In Scotland the term castle is used to describe a variety of sites, ranging from 12th-century motte-and-bailey structures to the tower houses that began to emerge in the 14th century, of which about 700 were built during the next three hundred years.
Scottish tower houses usually have a characteristically small footprint, on average 30–40 ft (9–12 m), square or rectangular, and about 40–60 ft (12–18 m) tall. In early tower houses the main entrance was on the first floor, accessible by ladder. The ground floor was used for storage, with access to the storeys above via a trapdoor in the ceiling. Many tower houses would originally have been surrounded by stone curtain walls, known in Scotland as barmkins, and perhaps ditches, banks or moats.
By the end of the 14th century most tower houses included a short wing – sometimes called a jamb – projecting from one side in an L-shaped floor plan. It would typically have contained private apartments separate from the main tower, which often consisted of one large room or hall on each of its storeys.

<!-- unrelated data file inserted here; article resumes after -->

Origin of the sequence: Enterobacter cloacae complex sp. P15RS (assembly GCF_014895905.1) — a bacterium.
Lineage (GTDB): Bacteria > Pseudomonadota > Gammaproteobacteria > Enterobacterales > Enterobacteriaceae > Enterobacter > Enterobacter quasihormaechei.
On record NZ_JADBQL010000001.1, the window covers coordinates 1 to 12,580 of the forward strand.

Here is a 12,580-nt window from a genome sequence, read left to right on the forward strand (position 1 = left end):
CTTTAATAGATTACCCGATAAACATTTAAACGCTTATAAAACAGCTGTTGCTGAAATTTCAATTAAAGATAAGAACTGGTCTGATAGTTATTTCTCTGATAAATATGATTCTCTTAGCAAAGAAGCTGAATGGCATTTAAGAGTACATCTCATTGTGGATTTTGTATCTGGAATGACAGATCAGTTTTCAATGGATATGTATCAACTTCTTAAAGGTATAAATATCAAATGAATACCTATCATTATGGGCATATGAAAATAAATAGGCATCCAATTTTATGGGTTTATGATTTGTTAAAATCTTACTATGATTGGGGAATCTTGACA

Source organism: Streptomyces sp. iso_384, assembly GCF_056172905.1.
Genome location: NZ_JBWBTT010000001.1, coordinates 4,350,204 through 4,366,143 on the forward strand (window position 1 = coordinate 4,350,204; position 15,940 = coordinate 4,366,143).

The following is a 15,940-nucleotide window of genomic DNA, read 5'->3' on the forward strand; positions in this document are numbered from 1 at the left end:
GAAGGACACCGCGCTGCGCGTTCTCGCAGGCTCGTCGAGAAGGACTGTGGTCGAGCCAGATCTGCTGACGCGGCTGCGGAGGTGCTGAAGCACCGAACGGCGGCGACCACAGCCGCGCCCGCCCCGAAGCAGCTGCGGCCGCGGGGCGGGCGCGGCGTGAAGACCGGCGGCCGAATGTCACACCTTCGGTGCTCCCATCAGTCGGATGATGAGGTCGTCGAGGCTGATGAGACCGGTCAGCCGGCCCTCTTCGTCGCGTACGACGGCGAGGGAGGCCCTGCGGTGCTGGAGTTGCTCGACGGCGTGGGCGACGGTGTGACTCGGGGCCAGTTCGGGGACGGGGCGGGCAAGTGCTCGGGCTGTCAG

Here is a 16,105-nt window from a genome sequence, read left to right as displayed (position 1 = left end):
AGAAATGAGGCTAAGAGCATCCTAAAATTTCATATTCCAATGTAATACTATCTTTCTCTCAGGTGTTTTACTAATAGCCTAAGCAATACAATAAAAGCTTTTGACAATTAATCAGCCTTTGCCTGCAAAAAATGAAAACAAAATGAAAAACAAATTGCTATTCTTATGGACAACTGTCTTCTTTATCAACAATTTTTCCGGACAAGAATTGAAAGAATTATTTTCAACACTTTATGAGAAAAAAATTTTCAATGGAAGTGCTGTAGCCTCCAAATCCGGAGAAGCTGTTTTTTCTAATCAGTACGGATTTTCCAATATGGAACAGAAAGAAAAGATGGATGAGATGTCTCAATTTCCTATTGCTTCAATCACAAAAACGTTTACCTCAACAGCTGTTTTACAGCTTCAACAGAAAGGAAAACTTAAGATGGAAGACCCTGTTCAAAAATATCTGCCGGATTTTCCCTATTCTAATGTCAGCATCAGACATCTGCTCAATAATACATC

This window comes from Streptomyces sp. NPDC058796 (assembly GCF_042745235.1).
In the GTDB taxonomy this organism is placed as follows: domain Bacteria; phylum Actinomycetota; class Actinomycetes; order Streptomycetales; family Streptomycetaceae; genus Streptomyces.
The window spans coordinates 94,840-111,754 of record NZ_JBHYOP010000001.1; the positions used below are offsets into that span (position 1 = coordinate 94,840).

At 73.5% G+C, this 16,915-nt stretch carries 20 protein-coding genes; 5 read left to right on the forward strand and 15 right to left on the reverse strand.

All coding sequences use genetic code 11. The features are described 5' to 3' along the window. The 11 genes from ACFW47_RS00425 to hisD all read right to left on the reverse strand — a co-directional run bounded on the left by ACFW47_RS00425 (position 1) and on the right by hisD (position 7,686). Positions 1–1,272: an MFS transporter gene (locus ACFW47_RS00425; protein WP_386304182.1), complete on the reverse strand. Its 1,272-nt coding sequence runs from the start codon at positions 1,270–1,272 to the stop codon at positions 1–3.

The Z-plan tower house was another significant development, consisting of two wings projecting from diagonally opposite corners of a central tower. Gun ports in each wing covered two faces of the tower, the gun ports in which could provide covering fire for the wings. It was thus impossible to attack the castle from any direction without entering the field of fire.